in new investment and at least 100 new jobs receive the benefits described
above, plus a 15-year personal property tax exemption for mainframe
computers, certain aircraft, and business equipment used in connection
with the project.
Businesses with qualifying projects calling for at least $20 million
in investment and fewer than 30 new employees qualify for only the
refund of sales taxes paid on tangible personal property used in the
may be carried over for up to eight years. The company also has the
option of using the credits to obtain a refund of the state or any
local sales or use tax paid anywhere in the state.
Under LB 312 (2005) there are to be no new applications for benefits
under the Employment and Investment Growth Act after Dec. 31, 2005.
Applications that are received by that time are to be processed normally
and are eligible for benefits under that act. Applications after that
date will be filed under the Nebraska Advantage Act. There are many similarities
between the two acts.
The Nebraska Advantage Act
There are many similarities between
the Employment and Investment Growth Act and the new Nebraska Advantage
Act. Applications are still reviewed by the Department of Revenue for
compliance with the requirements of the act, and if approved, the obligations
of each party are set out in a contract. The procedural aspects are
identical. Failure to maintain the required levels of of employment
or investment will result in recapture of one-seventh of the benefits
granted for each year of non-compliance.
The most significant changes from the Employment and Investment
Growth Act were (1) a requirement of a wage equal to at least 60%
of the state's average wage for all employers for purposes
of qualifying for and earning benefits, (2) granting larger wage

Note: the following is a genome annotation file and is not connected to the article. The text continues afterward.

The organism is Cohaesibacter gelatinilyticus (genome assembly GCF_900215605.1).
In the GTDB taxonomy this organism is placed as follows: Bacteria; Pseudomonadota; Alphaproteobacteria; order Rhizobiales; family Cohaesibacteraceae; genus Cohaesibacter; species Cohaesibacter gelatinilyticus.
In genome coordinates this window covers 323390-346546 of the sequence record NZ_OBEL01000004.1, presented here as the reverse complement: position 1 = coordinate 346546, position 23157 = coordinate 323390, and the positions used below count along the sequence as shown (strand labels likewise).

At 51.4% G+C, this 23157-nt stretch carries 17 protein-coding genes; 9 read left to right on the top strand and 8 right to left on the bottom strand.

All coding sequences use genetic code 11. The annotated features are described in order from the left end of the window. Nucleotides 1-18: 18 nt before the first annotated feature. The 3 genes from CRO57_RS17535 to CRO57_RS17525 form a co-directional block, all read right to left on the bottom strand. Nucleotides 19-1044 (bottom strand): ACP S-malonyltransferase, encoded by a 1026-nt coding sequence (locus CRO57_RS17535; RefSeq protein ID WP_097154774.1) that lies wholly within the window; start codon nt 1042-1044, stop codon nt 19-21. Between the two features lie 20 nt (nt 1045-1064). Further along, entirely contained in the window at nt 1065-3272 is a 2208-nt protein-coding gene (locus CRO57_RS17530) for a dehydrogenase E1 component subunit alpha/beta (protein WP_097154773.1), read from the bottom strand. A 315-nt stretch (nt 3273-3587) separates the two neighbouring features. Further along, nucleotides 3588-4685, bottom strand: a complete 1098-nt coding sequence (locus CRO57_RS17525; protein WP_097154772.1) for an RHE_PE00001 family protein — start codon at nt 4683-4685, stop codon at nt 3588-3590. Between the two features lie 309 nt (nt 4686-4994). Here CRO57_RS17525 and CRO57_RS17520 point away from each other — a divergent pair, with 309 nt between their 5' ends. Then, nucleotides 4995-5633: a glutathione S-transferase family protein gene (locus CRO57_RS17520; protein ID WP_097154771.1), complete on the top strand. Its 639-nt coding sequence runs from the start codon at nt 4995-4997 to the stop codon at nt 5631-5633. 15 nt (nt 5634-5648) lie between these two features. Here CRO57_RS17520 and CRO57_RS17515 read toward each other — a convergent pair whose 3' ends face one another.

credits for better-paying new jobs, (3) indexing investment thresholds
the future to changes in the producer price index, (4) creating a
jobs-only tier, (5) allowing jobs credits to be taken against the
withholding of new employees, (6) expanding the definition of taxpayer
to eliminate the necessity that at least 90% of the owners
be subject to income tax, (7) allowing teleworkers to count as jobs
at the project if the telework is interrelated to the project, (8)
limiting benefits of the newly-created Tiers 1 and 3 so that they
cannot extend more than ten years after the application date, including
any carryover, (9) expanding the definition of "qualified business" to
grant benefits to businesses involved in technology-related services
where more than 75% of the sales are to an out-of-state customer
or to the federal government, (10) increasing the investment requirement
for the investment-only tier from $20 million to $30 million and
requiring the taxpayers under this tier to retain at least the same
number of jobs at the project or lose benefits, (11) delaying large
refunds of local sales taxes to meet budgeting requirements of cities,
and (12) requiring disclosure of project-specific credits used information
every other year.
There are five tiers of benefits allowed under LB 312:
Tier 1 - $1 million of new investment and ten new jobs. This tier
is only available to manufacturers, research and development or testing
businesses, and high tech services that export at least 75%
of their product. Qualifying businesses under this tier will be eligible
for a refund of one-half of any sales tax paid for purchases at the
project, a sliding-scale jobs credit (detailed below), and a 3%
Tier 2 - $3 million of new investment and 30 new jobs. This tier